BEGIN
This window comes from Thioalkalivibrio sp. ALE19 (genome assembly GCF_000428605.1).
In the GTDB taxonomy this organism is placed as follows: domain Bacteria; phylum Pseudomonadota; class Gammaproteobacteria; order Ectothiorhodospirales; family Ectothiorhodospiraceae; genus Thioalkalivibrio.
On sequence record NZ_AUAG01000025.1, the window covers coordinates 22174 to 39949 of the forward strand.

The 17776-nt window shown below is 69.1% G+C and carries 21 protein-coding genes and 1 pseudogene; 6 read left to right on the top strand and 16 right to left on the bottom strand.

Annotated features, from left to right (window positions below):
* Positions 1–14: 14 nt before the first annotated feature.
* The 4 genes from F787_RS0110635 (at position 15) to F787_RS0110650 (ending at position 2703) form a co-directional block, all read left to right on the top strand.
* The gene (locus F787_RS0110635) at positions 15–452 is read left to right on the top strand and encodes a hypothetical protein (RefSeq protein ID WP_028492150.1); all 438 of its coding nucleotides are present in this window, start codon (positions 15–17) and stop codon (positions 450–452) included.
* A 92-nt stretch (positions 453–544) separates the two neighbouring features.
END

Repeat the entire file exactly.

This window comes from Thioalkalivibrio sp. ALE19 (genome assembly GCF_000428605.1).
In the GTDB taxonomy this organism is placed as follows: domain Bacteria; phylum Pseudomonadota; class Gammaproteobacteria; order Ectothiorhodospirales; family Ectothiorhodospiraceae; genus Thioalkalivibrio.
On sequence record NZ_AUAG01000025.1, the window covers coordinates 22174 to 39949 of the forward strand.

The 17776-nt window shown below is 69.1% G+C and carries 21 protein-coding genes and 1 pseudogene; 6 read left to right on the top strand and 16 right to left on the bottom strand.

Annotated features, from left to right (window positions below):
* Positions 1–14: 14 nt before the first annotated feature.
* The 4 genes from F787_RS0110635 (at position 15) to F787_RS0110650 (ending at position 2703) form a co-directional block, all read left to right on the top strand.
* The gene (locus F787_RS0110635) at positions 15–452 is read left to right on the top strand and encodes a hypothetical protein (RefSeq protein ID WP_028492150.1); all 438 of its coding nucleotides are present in this window, start codon (positions 15–17) and stop codon (positions 450–452) included.
* A 92-nt stretch (positions 453–544) separates the two neighbouring features.